Catalina Island—a historic landmark 22 miles off the coast of Long Beach, California—has a population of approximately 3,700 people. There’s no utility tie to the mainland. The island microgrid has a peak load of 5 MW which is served by Southern California Edison (SCE) through a combination of six diesel generators and 1.4 MW of micro-turbines.
The diesel generators were deemed to be high emitters of mono-nitrogen oxide (NOx) gases by the South Coast Air Quality Management District. To mitigate these smog causing emissions, SCE installed emissions control systems which convert the gases into water. But the catalyst for this conversion is only effective at a specific temperature range, which is reached when the generators are run above
SCE needed a solution that would allow the generators to run more efficiently, and thus reduce NOx emissions on the island.
S&C was contracted by SCE to design, install, and commission a 1 MW PureWave Storage Management System to efficiently store and release power from the island’s generators. This fast responding automatic controller uses built in intelligence to control charging and discharging of sodium sulfur (NaS) batteries. The batteries provide large energy output over a long period of time.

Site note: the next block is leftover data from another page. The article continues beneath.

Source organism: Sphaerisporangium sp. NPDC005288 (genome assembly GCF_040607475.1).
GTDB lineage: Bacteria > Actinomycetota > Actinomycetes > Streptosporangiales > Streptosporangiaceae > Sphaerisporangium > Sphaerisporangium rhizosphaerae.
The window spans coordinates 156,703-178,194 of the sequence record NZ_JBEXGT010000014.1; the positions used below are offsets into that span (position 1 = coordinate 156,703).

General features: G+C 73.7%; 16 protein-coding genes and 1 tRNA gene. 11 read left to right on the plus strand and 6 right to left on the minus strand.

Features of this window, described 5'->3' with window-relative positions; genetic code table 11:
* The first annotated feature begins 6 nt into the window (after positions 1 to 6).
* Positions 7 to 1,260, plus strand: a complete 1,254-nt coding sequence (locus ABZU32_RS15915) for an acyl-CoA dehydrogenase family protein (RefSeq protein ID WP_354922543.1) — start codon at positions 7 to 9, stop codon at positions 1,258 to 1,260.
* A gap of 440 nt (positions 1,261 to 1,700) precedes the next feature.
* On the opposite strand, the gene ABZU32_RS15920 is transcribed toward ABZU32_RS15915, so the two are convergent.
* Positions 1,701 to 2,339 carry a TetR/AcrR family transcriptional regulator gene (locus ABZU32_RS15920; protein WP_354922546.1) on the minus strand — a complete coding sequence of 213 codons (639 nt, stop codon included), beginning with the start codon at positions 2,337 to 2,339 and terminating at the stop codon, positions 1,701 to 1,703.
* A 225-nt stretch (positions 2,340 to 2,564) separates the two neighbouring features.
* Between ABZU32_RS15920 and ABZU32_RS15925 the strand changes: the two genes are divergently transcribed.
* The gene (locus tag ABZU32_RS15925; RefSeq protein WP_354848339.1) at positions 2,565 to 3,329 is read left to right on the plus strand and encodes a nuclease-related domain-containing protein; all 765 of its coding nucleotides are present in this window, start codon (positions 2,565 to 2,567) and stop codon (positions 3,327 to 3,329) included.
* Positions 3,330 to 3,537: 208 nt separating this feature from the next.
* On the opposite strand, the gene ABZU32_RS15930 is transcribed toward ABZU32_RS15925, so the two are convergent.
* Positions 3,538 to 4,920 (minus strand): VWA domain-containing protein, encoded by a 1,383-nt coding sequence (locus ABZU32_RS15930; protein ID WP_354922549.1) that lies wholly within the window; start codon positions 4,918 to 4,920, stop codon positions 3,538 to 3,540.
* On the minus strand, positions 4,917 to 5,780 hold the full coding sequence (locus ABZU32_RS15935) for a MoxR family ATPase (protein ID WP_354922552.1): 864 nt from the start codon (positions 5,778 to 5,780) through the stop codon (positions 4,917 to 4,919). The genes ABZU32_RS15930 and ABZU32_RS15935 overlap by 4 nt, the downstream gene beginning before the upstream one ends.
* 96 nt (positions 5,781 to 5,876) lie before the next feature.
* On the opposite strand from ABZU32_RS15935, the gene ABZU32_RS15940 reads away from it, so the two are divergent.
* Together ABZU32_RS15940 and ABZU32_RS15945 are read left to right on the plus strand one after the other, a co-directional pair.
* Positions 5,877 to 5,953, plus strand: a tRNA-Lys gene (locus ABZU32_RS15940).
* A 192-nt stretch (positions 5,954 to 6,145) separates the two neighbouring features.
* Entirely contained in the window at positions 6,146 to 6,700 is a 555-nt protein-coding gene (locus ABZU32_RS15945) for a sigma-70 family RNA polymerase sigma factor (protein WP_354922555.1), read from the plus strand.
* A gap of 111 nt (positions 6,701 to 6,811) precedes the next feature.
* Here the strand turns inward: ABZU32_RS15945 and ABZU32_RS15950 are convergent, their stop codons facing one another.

The PureWave System allows the batteries to serve as both a load and a generator. In the morning, SCE runs the generators at peak efficiency; the PureWave System uses the excess power being generated to charge the batteries. Later in the day, as the load increases, SCE discharges the batteries to support the need. System output is ramped up as additional generation capacity is placed on-line. The PureWave System can also provide power to the microgrid (up to the capacity of the batteries) if there is an issue with a diesel generator which prevents it from being brought on-line.
Working with local California contractors, S&C started construction in July 2011. S&C worked with SCE to provide centralized control of the PureWave System functions by the utility’s system operators, allowing them to remotely control charging and discharging of the batteries.
The NaS batteries were brought on-line in the spring of 2012, with full project completion in July 2012. The project was delivered under SCE’s expected budget. Today, the PureWave Storage Management System is helping SCE reduce air pollution emissions on Catalina Island as well as the south coast region of California.